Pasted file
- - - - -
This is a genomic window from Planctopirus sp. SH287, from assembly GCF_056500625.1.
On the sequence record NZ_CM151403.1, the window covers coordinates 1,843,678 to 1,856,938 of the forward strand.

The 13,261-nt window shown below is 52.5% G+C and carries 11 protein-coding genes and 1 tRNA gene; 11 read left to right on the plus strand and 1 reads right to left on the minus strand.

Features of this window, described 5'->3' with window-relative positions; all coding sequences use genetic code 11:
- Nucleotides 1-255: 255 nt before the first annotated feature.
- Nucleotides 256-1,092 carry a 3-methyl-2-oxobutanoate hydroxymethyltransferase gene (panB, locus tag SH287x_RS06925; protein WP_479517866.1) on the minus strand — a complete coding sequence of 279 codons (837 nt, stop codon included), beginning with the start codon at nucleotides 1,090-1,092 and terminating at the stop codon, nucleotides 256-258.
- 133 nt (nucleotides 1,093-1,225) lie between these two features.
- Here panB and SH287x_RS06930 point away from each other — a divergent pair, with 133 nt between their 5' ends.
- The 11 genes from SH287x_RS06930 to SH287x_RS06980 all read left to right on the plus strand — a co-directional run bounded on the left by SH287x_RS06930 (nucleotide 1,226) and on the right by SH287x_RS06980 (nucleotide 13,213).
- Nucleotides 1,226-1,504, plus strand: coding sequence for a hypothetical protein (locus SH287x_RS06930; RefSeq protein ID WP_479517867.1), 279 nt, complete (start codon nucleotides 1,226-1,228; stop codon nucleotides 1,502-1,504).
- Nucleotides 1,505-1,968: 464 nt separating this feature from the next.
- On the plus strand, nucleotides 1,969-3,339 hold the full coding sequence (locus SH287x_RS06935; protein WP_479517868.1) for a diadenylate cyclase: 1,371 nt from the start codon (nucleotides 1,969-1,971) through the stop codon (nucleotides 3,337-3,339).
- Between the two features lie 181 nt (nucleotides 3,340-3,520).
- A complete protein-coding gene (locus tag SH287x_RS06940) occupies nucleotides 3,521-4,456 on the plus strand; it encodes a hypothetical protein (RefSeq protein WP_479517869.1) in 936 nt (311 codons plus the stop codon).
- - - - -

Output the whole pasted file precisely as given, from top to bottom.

This is a genomic window from Planctopirus sp. SH287, from assembly GCF_056500625.1.
On the sequence record NZ_CM151403.1, the window covers coordinates 1,843,678 to 1,856,938 of the forward strand.

The 13,261-nt window shown below is 52.5% G+C and carries 11 protein-coding genes and 1 tRNA gene; 11 read left to right on the plus strand and 1 reads right to left on the minus strand.

Features of this window, described 5'->3' with window-relative positions; all coding sequences use genetic code 11:
- Nucleotides 1-255: 255 nt before the first annotated feature.
- Nucleotides 256-1,092 carry a 3-methyl-2-oxobutanoate hydroxymethyltransferase gene (panB, locus tag SH287x_RS06925; protein WP_479517866.1) on the minus strand — a complete coding sequence of 279 codons (837 nt, stop codon included), beginning with the start codon at nucleotides 1,090-1,092 and terminating at the stop codon, nucleotides 256-258.
- 133 nt (nucleotides 1,093-1,225) lie between these two features.
- Here panB and SH287x_RS06930 point away from each other — a divergent pair, with 133 nt between their 5' ends.
- The 11 genes from SH287x_RS06930 to SH287x_RS06980 all read left to right on the plus strand — a co-directional run bounded on the left by SH287x_RS06930 (nucleotide 1,226) and on the right by SH287x_RS06980 (nucleotide 13,213).
- Nucleotides 1,226-1,504, plus strand: coding sequence for a hypothetical protein (locus SH287x_RS06930; RefSeq protein ID WP_479517867.1), 279 nt, complete (start codon nucleotides 1,226-1,228; stop codon nucleotides 1,502-1,504).
- Nucleotides 1,505-1,968: 464 nt separating this feature from the next.
- On the plus strand, nucleotides 1,969-3,339 hold the full coding sequence (locus SH287x_RS06935; protein WP_479517868.1) for a diadenylate cyclase: 1,371 nt from the start codon (nucleotides 1,969-1,971) through the stop codon (nucleotides 3,337-3,339).
- Between the two features lie 181 nt (nucleotides 3,340-3,520).
- A complete protein-coding gene (locus tag SH287x_RS06940) occupies nucleotides 3,521-4,456 on the plus strand; it encodes a hypothetical protein (RefSeq protein WP_479517869.1) in 936 nt (311 codons plus the stop codon).